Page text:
On 4 December 2001 a meeting, chaired by Dr Ian Galbraith, CEO of Origins.net, was held at the Public Record Office to discuss a possible British Surname Thesaurus project. Among those present at the meeting were representatives of the Federation of Family History Societies, FreeBMD, Genealogical Society of Utah, Institute of Heraldry and Genealogical Research, National Archives of Scotland, PRO, Scottish Association of Family History Societies, Society of Genealogists, UK Data Archive (University of Essex). What follows is an updated version of a paper originally distributed by Dr Galbraith prior to the meeting.
A major problem for users of genealogical databases is that of variant spellings of surnames. "Soundex" offers a little help, but is a technique poorly adapted to surnames. Various databases offer some degree of surname grouping, such that a search on one surname will return other "possibles", but no database offers anything like a comprehensive coverage of surname variants and with more large datasets being generated (eg the NBI) the problem is getting worse.
An on-going project to develop and manage an online thesaurus of British surname variants. By "British" we mean surnames in general use in the British Isles over the last five hundred years or so, not necessarily originating in the British Isles. Because of their complexity and relatively infrequent use in written documentation, it is proposed that Gaelic (Scots and Irish), Welsh and other Celtic names be included only via their anglicised equivalents, and that native spellings be specifically excluded. However, it is suggested that we should not be too pedantic about what is included and what not.
The intent is that the thesaurus should become a public resource, able to be searched independently and also to be incorporated directly into search engines. To get the project going the tasks to be undertaken must be defined, resources identified and assigned to the creation and long-term maintenance of the thesaurus.
The project is not intended to consider the origins, etc, of surnames: it is strictly concerned with variant spellings and their use in identifying records of potential interest to the genealogist and family historian. The objective is specifically to create an aid to searching, not to provide an authoritative list of "true’ surname variants. So when used in a database search, searching on one surname from a particular group of surnames would result in retrieval of all records containing other surnames in that group; this would not mean that all such records may refer to connected individuals, only that there might be a connection.
The project should ultimately provide a suitable infrastructure – technical and non-technical – to allow new datasets to be processed so as to capture new surname variants, and so ensure that the thesaurus is kept up to date.
As a master surname database grows, it will become practicable to compare "new" surname lists against it to identify surnames which do not appear in the master database. Such surnames may either be members of a new surname group or, more likely, are mis-transcriptions of other surnames. Thus the thesaurus can become a powerful tool for checking surname lists for accuracy. (A surname variant which occurs many times in different datasets is likely to be a "genuine" surname variant, but a surname spelling which occurs once only is more likely to indicate a transcription error.)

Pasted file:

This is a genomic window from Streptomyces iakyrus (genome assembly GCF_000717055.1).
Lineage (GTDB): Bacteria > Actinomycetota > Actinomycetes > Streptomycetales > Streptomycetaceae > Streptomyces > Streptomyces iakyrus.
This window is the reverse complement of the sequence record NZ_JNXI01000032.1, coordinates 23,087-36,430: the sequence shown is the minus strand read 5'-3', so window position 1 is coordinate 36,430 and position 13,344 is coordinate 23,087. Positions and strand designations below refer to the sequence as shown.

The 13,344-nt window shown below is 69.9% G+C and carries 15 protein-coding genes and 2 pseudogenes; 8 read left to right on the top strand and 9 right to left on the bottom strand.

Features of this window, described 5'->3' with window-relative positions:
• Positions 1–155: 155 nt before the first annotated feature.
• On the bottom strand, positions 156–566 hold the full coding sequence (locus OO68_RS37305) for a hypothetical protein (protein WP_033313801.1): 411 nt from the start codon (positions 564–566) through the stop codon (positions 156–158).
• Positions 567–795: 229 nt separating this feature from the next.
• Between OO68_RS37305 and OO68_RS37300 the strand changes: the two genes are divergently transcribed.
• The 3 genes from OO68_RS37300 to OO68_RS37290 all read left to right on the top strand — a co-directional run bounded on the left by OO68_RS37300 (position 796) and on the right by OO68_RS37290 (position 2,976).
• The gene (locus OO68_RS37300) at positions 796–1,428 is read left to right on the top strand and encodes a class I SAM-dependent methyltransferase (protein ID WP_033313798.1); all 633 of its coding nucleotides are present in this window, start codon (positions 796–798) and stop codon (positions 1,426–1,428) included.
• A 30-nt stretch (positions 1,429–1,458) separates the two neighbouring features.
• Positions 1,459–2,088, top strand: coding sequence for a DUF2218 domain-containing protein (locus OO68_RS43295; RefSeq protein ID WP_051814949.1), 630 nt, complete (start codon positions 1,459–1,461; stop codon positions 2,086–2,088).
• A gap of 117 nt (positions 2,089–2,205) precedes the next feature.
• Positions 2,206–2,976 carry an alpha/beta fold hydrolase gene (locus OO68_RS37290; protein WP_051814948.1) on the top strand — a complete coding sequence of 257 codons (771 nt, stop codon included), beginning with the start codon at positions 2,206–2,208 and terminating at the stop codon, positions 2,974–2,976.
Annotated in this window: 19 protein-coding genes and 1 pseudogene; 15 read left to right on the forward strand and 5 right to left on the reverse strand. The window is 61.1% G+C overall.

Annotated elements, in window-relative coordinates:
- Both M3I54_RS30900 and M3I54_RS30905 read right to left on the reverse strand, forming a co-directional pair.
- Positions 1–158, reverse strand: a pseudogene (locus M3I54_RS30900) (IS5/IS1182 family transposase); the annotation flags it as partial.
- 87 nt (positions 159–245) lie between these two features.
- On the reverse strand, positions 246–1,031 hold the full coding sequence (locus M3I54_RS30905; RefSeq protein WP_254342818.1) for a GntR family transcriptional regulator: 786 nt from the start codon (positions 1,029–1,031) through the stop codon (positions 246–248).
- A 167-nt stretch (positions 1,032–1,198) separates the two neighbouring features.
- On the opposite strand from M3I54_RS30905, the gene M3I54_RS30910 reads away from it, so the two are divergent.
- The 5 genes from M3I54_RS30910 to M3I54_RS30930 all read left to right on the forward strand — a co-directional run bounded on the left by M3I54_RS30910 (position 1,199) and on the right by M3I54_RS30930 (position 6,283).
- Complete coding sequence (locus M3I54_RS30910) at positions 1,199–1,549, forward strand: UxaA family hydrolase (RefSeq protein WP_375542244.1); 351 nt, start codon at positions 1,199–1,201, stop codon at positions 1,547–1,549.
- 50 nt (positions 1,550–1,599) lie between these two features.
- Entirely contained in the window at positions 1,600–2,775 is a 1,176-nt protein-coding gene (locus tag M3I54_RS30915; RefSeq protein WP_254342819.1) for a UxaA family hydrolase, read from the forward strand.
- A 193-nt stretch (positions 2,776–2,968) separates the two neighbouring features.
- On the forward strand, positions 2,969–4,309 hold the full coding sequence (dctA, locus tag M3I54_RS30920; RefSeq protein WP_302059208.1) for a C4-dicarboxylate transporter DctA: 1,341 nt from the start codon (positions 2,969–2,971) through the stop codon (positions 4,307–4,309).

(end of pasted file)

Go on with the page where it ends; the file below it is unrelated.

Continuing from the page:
One aspect to the project will be the definition of meta structures and associated algorithms for lexical analysis of surnames, such that they may automatically assigned to surname groups. But inevitably, much manual effort will be required to deal with surnames which cannot be automatically assigned to groups. We expect that substantial manual effort will be required in the early stages of the project, but we would expect that as the thesaurus grows the need for such effort will reduce rapidly.
As custodian of historic British datasets, the UK Data Archive at the University of Essex’s Department of History could be an appropriate "owner" of the project. Professor Kevin Schürer, Director of the UK Data Archive, is agreeable to this.
It is estimated that the above datasets may contain around around a million different surnames.
This should consist of a small number of people with complementary skills and experience who would meet regularly to define the initial project plan, allocate task to the available resources, seek additional resources as required, monitor progress against plan, prepare and distribute regular progress reports to all interested parties (possibly these could be posted on an open web site). Members of the Steering Group were appointed at the PRO meeting.
The project manager would, of course, be a member of this group, but the steering group should have a separate chairman.
Ian Galbraith, Origins.net, 16 December 2001
[edited for the web, Peter Christian, 31 July 2002
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